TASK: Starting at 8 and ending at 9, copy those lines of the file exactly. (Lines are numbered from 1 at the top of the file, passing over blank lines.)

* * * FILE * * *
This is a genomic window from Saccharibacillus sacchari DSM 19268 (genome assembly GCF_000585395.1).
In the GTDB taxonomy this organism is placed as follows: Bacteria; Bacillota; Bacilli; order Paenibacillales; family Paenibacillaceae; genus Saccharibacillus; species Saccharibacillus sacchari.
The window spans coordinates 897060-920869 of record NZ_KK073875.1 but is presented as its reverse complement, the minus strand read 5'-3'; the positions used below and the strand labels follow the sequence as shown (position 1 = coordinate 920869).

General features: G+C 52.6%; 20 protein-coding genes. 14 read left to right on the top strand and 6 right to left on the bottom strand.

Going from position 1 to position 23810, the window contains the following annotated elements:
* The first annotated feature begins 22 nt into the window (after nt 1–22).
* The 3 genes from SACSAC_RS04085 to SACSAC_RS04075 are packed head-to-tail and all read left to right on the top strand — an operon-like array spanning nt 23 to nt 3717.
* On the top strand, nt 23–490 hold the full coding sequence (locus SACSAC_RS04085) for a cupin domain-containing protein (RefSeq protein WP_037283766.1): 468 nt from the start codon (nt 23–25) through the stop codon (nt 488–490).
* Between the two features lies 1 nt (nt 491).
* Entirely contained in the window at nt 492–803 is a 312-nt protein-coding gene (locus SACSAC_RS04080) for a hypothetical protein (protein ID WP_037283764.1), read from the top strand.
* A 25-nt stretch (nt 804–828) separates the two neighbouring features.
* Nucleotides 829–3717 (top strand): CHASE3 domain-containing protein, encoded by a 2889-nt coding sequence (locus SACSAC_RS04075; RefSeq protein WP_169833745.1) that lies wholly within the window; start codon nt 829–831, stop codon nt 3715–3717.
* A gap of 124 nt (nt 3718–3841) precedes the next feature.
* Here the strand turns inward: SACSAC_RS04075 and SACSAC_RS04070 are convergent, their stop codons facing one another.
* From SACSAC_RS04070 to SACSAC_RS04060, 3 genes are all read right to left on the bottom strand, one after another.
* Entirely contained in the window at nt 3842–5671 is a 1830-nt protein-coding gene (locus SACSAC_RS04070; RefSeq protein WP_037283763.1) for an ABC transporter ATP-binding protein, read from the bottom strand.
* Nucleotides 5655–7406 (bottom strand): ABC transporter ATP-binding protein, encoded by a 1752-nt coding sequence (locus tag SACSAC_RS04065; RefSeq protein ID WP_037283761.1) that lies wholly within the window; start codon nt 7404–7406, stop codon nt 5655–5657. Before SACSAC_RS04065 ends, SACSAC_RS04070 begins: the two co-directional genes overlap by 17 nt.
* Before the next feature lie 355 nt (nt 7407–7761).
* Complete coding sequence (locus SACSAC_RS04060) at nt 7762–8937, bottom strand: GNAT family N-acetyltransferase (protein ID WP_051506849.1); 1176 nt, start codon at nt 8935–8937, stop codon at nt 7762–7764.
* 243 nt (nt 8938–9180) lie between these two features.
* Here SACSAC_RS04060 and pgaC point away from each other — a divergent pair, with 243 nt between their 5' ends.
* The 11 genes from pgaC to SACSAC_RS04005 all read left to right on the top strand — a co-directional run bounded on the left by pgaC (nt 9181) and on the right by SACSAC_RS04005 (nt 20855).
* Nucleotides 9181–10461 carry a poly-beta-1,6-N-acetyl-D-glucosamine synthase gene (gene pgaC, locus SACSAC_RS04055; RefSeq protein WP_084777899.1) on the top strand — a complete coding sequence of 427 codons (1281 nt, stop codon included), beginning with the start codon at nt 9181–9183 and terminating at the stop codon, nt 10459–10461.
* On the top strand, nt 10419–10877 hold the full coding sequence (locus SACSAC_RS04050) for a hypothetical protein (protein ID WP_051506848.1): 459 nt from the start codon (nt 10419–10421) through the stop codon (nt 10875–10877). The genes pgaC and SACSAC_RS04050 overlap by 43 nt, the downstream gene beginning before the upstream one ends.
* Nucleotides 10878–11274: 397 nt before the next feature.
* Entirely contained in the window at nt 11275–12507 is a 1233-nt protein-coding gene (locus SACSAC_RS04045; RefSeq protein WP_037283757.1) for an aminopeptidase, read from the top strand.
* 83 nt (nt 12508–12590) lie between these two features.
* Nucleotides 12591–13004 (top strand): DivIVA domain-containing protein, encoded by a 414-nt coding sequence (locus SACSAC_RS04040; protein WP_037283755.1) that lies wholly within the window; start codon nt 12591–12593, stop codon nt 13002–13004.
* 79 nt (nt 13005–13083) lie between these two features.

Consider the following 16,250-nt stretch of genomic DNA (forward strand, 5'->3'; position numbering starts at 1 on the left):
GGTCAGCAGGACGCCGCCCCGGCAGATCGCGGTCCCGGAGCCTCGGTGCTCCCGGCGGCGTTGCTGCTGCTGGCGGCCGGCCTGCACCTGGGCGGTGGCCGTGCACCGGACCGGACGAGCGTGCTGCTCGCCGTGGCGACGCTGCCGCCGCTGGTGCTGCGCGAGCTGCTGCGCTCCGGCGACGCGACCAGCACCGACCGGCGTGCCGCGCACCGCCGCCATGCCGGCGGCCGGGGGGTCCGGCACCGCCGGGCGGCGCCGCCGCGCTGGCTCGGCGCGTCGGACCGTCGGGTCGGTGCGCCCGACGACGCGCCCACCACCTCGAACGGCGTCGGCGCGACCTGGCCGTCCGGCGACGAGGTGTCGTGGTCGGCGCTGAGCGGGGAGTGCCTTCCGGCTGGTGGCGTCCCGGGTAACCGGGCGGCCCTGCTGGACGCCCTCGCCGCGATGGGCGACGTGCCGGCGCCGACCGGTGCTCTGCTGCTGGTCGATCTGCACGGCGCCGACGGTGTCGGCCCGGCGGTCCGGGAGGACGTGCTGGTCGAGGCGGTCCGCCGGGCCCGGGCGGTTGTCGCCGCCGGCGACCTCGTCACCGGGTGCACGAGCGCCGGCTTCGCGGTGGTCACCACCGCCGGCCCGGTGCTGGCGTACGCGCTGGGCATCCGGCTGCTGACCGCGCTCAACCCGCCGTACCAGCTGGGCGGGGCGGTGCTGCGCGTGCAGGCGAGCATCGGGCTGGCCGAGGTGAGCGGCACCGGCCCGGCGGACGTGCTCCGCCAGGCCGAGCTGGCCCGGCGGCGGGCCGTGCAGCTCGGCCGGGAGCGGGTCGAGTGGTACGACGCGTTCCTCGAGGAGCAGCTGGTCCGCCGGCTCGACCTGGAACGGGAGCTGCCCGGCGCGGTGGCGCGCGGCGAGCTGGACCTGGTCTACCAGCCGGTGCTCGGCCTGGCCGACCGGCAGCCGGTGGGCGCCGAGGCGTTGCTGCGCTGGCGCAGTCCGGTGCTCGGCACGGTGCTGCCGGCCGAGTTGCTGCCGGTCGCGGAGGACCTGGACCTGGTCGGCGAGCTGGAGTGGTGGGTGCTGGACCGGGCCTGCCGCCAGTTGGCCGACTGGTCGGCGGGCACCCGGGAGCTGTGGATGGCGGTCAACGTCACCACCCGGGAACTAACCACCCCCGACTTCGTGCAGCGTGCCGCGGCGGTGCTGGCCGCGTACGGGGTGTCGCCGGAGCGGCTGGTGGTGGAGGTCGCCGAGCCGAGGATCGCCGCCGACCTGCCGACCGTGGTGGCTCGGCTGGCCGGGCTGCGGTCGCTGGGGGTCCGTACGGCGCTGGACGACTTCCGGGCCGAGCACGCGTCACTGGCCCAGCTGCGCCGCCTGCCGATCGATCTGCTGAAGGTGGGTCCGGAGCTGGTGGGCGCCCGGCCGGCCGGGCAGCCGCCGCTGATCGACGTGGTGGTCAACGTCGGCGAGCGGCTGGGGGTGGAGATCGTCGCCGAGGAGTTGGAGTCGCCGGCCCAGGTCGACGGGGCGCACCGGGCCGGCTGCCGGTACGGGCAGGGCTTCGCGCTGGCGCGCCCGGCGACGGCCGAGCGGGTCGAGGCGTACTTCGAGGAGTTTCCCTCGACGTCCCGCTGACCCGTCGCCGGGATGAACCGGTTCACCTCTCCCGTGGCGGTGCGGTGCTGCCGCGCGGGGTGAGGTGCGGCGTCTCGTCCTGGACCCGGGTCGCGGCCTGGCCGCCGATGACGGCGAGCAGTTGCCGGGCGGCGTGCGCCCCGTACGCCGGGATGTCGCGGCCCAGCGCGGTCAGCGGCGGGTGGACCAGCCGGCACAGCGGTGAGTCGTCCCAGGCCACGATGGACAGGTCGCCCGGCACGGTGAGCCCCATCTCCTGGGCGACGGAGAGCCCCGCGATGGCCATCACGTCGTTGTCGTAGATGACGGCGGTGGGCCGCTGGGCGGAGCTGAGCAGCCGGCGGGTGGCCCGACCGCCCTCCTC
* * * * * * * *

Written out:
* On the top strand, nt 23–490 hold the full coding sequence (locus SACSAC_RS04085) for a cupin domain-containing protein (RefSeq protein WP_037283766.1): 468 nt from the start codon (nt 23–25) through the stop codon (nt 488–490).
* Between the two features lies 1 nt (nt 491).